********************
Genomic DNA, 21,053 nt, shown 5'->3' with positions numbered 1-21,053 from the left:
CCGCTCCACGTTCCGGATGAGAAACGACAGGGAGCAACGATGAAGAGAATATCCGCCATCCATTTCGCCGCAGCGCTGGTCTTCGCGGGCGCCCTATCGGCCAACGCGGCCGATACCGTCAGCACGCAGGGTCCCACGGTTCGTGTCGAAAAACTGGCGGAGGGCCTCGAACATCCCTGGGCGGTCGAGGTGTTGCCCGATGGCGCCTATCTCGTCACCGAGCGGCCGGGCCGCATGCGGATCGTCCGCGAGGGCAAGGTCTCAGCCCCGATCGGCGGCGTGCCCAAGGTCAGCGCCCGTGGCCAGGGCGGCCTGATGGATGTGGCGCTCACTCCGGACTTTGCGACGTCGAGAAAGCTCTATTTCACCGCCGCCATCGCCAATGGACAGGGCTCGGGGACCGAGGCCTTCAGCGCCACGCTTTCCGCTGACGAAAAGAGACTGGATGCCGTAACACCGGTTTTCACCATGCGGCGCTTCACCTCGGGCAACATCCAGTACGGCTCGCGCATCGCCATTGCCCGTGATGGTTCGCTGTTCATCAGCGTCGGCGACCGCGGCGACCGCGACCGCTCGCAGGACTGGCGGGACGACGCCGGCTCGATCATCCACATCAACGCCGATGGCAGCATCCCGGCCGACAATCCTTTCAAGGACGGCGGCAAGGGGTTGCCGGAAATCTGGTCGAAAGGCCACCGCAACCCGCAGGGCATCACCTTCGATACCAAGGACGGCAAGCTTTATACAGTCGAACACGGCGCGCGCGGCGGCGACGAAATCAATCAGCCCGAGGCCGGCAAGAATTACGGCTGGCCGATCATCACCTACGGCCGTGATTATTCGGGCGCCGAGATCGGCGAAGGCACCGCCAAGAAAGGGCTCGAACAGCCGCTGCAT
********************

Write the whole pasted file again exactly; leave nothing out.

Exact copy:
Genomic DNA, 21,053 nt, shown 5'->3' with positions numbered 1-21,053 from the left:
CCGCTCCACGTTCCGGATGAGAAACGACAGGGAGCAACGATGAAGAGAATATCCGCCATCCATTTCGCCGCAGCGCTGGTCTTCGCGGGCGCCCTATCGGCCAACGCGGCCGATACCGTCAGCACGCAGGGTCCCACGGTTCGTGTCGAAAAACTGGCGGAGGGCCTCGAACATCCCTGGGCGGTCGAGGTGTTGCCCGATGGCGCCTATCTCGTCACCGAGCGGCCGGGCCGCATGCGGATCGTCCGCGAGGGCAAGGTCTCAGCCCCGATCGGCGGCGTGCCCAAGGTCAGCGCCCGTGGCCAGGGCGGCCTGATGGATGTGGCGCTCACTCCGGACTTTGCGACGTCGAGAAAGCTCTATTTCACCGCCGCCATCGCCAATGGACAGGGCTCGGGGACCGAGGCCTTCAGCGCCACGCTTTCCGCTGACGAAAAGAGACTGGATGCCGTAACACCGGTTTTCACCATGCGGCGCTTCACCTCGGGCAACATCCAGTACGGCTCGCGCATCGCCATTGCCCGTGATGGTTCGCTGTTCATCAGCGTCGGCGACCGCGGCGACCGCGACCGCTCGCAGGACTGGCGGGACGACGCCGGCTCGATCATCCACATCAACGCCGATGGCAGCATCCCGGCCGACAATCCTTTCAAGGACGGCGGCAAGGGGTTGCCGGAAATCTGGTCGAAAGGCCACCGCAACCCGCAGGGCATCACCTTCGATACCAAGGACGGCAAGCTTTATACAGTCGAACACGGCGCGCGCGGCGGCGACGAAATCAATCAGCCCGAGGCCGGCAAGAATTACGGCTGGCCGATCATCACCTACGGCCGTGATTATTCGGGCGCCGAGATCGGCGAAGGCACCGCCAAGAAAGGGCTCGAACAGCCGCTGCAT